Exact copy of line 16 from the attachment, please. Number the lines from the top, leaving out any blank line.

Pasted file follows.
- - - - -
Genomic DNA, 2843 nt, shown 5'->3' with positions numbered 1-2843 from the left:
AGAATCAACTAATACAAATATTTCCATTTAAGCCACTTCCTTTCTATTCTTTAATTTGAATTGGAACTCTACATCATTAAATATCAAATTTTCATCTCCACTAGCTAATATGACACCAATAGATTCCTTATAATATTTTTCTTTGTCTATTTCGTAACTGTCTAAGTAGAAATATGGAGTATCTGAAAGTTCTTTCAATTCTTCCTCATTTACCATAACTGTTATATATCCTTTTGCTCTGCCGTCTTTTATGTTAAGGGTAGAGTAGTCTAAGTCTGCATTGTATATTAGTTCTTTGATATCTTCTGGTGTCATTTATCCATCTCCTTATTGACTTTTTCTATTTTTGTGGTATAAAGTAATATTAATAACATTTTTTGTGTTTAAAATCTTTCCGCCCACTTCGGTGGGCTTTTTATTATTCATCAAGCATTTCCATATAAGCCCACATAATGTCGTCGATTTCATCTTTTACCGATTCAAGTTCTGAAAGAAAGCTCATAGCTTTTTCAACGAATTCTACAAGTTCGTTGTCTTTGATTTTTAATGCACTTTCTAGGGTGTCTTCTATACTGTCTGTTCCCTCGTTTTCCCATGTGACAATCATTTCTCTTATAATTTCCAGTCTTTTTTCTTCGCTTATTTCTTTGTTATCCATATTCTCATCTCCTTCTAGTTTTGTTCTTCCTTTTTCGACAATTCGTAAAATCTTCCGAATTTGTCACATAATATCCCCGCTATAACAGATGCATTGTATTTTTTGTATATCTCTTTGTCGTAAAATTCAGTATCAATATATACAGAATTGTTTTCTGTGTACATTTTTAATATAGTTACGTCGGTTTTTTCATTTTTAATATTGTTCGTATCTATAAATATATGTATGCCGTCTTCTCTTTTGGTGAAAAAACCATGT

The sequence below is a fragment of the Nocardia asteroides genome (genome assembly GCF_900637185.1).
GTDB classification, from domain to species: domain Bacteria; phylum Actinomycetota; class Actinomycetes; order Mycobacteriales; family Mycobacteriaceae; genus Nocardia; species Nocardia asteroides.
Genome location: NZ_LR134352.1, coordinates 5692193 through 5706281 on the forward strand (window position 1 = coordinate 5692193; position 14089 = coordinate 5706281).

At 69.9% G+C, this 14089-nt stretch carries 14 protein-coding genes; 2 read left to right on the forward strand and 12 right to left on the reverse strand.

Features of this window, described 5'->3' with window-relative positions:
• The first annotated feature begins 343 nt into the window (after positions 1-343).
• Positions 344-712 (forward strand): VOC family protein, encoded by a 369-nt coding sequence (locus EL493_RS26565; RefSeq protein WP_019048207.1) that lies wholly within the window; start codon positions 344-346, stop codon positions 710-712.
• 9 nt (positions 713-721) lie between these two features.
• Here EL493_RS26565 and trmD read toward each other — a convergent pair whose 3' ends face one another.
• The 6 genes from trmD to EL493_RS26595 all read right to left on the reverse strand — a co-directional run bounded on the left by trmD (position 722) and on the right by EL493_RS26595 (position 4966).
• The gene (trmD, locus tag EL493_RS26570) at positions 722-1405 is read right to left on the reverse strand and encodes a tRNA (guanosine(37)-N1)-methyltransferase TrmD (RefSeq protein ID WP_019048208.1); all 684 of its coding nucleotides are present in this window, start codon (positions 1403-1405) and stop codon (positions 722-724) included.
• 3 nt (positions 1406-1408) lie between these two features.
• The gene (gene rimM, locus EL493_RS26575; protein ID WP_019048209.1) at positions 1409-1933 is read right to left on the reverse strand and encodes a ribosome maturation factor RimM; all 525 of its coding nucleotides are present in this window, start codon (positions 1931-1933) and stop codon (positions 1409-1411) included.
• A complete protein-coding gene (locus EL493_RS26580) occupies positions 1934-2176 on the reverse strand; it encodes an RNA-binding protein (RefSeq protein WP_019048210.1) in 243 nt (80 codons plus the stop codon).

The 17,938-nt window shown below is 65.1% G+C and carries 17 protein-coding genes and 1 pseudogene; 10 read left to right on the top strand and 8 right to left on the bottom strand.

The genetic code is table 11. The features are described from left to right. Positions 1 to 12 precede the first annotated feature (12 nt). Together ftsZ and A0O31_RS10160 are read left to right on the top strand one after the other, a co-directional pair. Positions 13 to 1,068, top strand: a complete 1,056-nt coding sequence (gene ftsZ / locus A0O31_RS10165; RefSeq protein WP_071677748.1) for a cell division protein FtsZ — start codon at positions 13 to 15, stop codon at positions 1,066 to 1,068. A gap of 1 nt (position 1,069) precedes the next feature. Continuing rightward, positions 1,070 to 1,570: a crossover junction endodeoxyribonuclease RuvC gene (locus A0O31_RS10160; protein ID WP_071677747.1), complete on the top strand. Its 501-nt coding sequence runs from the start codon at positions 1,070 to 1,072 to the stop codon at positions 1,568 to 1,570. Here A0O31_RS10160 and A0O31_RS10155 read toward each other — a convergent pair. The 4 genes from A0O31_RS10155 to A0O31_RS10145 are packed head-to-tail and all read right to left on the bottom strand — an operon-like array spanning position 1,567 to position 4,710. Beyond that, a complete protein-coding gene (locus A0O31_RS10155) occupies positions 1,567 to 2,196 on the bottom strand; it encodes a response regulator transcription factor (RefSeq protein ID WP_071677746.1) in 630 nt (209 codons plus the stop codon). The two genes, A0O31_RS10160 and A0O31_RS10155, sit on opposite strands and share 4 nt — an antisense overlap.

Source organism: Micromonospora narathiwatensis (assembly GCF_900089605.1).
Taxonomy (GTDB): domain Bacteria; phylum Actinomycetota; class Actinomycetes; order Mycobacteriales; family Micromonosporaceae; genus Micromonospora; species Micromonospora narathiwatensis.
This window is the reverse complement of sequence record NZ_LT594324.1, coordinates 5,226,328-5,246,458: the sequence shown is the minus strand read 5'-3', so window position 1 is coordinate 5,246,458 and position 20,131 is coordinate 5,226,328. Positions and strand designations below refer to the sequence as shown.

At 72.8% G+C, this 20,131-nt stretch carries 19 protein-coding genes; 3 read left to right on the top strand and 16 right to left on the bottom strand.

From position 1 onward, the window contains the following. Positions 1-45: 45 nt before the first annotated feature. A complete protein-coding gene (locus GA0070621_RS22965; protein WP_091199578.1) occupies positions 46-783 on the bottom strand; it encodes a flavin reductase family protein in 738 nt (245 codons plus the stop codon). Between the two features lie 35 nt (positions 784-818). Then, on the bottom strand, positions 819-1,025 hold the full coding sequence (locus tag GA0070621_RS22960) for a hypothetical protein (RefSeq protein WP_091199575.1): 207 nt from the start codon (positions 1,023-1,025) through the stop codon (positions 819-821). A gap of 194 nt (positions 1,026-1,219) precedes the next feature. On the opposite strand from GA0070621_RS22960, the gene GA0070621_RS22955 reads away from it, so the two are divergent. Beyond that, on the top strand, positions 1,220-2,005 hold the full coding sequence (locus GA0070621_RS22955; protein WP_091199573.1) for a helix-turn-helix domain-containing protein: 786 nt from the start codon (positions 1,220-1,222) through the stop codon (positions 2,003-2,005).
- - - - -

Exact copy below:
• A complete protein-coding gene (locus EL493_RS26580) occupies positions 1934-2176 on the reverse strand; it encodes an RNA-binding protein (RefSeq protein WP_019048210.1) in 243 nt (80 codons plus the stop codon).